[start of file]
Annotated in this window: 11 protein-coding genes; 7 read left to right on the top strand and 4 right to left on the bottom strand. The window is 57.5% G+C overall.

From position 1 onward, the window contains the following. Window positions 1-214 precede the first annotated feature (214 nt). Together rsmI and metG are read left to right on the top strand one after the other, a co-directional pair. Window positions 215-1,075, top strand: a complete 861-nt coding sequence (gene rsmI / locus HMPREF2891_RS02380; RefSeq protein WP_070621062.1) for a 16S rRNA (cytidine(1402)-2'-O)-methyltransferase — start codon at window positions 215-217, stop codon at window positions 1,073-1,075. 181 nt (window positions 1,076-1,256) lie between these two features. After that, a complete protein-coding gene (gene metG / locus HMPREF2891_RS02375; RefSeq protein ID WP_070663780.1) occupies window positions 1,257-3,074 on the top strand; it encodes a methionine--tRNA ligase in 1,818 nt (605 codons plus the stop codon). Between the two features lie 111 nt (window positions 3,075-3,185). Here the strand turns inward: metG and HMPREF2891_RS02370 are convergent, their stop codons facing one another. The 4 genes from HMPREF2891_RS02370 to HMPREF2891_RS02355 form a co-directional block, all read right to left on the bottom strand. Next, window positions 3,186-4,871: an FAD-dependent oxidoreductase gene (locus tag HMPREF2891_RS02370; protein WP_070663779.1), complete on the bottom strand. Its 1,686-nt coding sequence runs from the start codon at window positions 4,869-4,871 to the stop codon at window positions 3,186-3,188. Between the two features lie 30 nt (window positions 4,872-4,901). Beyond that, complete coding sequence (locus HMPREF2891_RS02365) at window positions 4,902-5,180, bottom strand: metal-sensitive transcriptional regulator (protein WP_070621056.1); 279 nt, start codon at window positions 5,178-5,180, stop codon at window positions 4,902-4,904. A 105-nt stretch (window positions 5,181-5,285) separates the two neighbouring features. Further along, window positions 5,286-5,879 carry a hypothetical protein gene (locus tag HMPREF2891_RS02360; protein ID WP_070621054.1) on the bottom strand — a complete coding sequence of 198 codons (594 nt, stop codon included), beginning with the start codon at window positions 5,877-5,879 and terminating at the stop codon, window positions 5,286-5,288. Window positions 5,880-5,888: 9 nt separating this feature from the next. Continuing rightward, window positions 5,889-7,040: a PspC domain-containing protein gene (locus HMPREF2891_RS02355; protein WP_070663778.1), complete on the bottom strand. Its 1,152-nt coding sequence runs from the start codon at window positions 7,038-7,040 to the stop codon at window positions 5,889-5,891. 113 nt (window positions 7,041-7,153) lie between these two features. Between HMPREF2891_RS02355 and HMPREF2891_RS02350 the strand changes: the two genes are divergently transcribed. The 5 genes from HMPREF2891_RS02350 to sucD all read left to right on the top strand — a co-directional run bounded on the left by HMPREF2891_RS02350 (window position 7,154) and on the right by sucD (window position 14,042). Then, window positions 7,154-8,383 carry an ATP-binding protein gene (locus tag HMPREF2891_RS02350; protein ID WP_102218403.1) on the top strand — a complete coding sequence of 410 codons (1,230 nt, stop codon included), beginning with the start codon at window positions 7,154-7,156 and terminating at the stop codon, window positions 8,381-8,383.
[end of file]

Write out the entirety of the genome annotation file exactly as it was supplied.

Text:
Annotated in this window: 11 protein-coding genes; 7 read left to right on the top strand and 4 right to left on the bottom strand. The window is 57.5% G+C overall.

From position 1 onward, the window contains the following. Window positions 1-214 precede the first annotated feature (214 nt). Together rsmI and metG are read left to right on the top strand one after the other, a co-directional pair. Window positions 215-1,075, top strand: a complete 861-nt coding sequence (gene rsmI / locus HMPREF2891_RS02380; RefSeq protein WP_070621062.1) for a 16S rRNA (cytidine(1402)-2'-O)-methyltransferase — start codon at window positions 215-217, stop codon at window positions 1,073-1,075. 181 nt (window positions 1,076-1,256) lie between these two features. After that, a complete protein-coding gene (gene metG / locus HMPREF2891_RS02375; RefSeq protein ID WP_070663780.1) occupies window positions 1,257-3,074 on the top strand; it encodes a methionine--tRNA ligase in 1,818 nt (605 codons plus the stop codon). Between the two features lie 111 nt (window positions 3,075-3,185). Here the strand turns inward: metG and HMPREF2891_RS02370 are convergent, their stop codons facing one another. The 4 genes from HMPREF2891_RS02370 to HMPREF2891_RS02355 form a co-directional block, all read right to left on the bottom strand. Next, window positions 3,186-4,871: an FAD-dependent oxidoreductase gene (locus tag HMPREF2891_RS02370; protein WP_070663779.1), complete on the bottom strand. Its 1,686-nt coding sequence runs from the start codon at window positions 4,869-4,871 to the stop codon at window positions 3,186-3,188. Between the two features lie 30 nt (window positions 4,872-4,901). Beyond that, complete coding sequence (locus HMPREF2891_RS02365) at window positions 4,902-5,180, bottom strand: metal-sensitive transcriptional regulator (protein WP_070621056.1); 279 nt, start codon at window positions 5,178-5,180, stop codon at window positions 4,902-4,904. A 105-nt stretch (window positions 5,181-5,285) separates the two neighbouring features. Further along, window positions 5,286-5,879 carry a hypothetical protein gene (locus tag HMPREF2891_RS02360; protein ID WP_070621054.1) on the bottom strand — a complete coding sequence of 198 codons (594 nt, stop codon included), beginning with the start codon at window positions 5,877-5,879 and terminating at the stop codon, window positions 5,286-5,288. Window positions 5,880-5,888: 9 nt separating this feature from the next. Continuing rightward, window positions 5,889-7,040: a PspC domain-containing protein gene (locus HMPREF2891_RS02355; protein WP_070663778.1), complete on the bottom strand. Its 1,152-nt coding sequence runs from the start codon at window positions 7,038-7,040 to the stop codon at window positions 5,889-5,891. 113 nt (window positions 7,041-7,153) lie between these two features. Between HMPREF2891_RS02355 and HMPREF2891_RS02350 the strand changes: the two genes are divergently transcribed. The 5 genes from HMPREF2891_RS02350 to sucD all read left to right on the top strand — a co-directional run bounded on the left by HMPREF2891_RS02350 (window position 7,154) and on the right by sucD (window position 14,042). Then, window positions 7,154-8,383 carry an ATP-binding protein gene (locus tag HMPREF2891_RS02350; protein ID WP_102218403.1) on the top strand — a complete coding sequence of 410 codons (1,230 nt, stop codon included), beginning with the start codon at window positions 7,154-7,156 and terminating at the stop codon, window positions 8,381-8,383.